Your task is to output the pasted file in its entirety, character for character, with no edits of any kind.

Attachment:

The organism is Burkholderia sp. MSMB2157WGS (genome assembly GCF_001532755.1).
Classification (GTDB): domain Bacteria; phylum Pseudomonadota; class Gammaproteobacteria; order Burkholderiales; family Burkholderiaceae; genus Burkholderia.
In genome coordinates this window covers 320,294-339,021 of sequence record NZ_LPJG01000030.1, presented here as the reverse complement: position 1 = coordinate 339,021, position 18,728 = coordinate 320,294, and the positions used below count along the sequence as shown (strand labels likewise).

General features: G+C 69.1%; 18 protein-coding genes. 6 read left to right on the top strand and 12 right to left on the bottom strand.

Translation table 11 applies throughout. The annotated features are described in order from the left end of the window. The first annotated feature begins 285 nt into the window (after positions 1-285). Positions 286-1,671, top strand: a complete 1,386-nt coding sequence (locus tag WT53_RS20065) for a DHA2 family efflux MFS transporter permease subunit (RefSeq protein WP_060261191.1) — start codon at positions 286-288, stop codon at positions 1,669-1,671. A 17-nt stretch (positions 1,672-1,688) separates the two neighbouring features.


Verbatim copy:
The organism is Burkholderia sp. MSMB2157WGS (genome assembly GCF_001532755.1).
Classification (GTDB): domain Bacteria; phylum Pseudomonadota; class Gammaproteobacteria; order Burkholderiales; family Burkholderiaceae; genus Burkholderia.
In genome coordinates this window covers 320,294-339,021 of sequence record NZ_LPJG01000030.1, presented here as the reverse complement: position 1 = coordinate 339,021, position 18,728 = coordinate 320,294, and the positions used below count along the sequence as shown (strand labels likewise).

General features: G+C 69.1%; 18 protein-coding genes. 6 read left to right on the top strand and 12 right to left on the bottom strand.

Translation table 11 applies throughout. The annotated features are described in order from the left end of the window. The first annotated feature begins 285 nt into the window (after positions 1-285). Positions 286-1,671, top strand: a complete 1,386-nt coding sequence (locus tag WT53_RS20065) for a DHA2 family efflux MFS transporter permease subunit (RefSeq protein WP_060261191.1) — start codon at positions 286-288, stop codon at positions 1,669-1,671. A 17-nt stretch (positions 1,672-1,688) separates the two neighbouring features.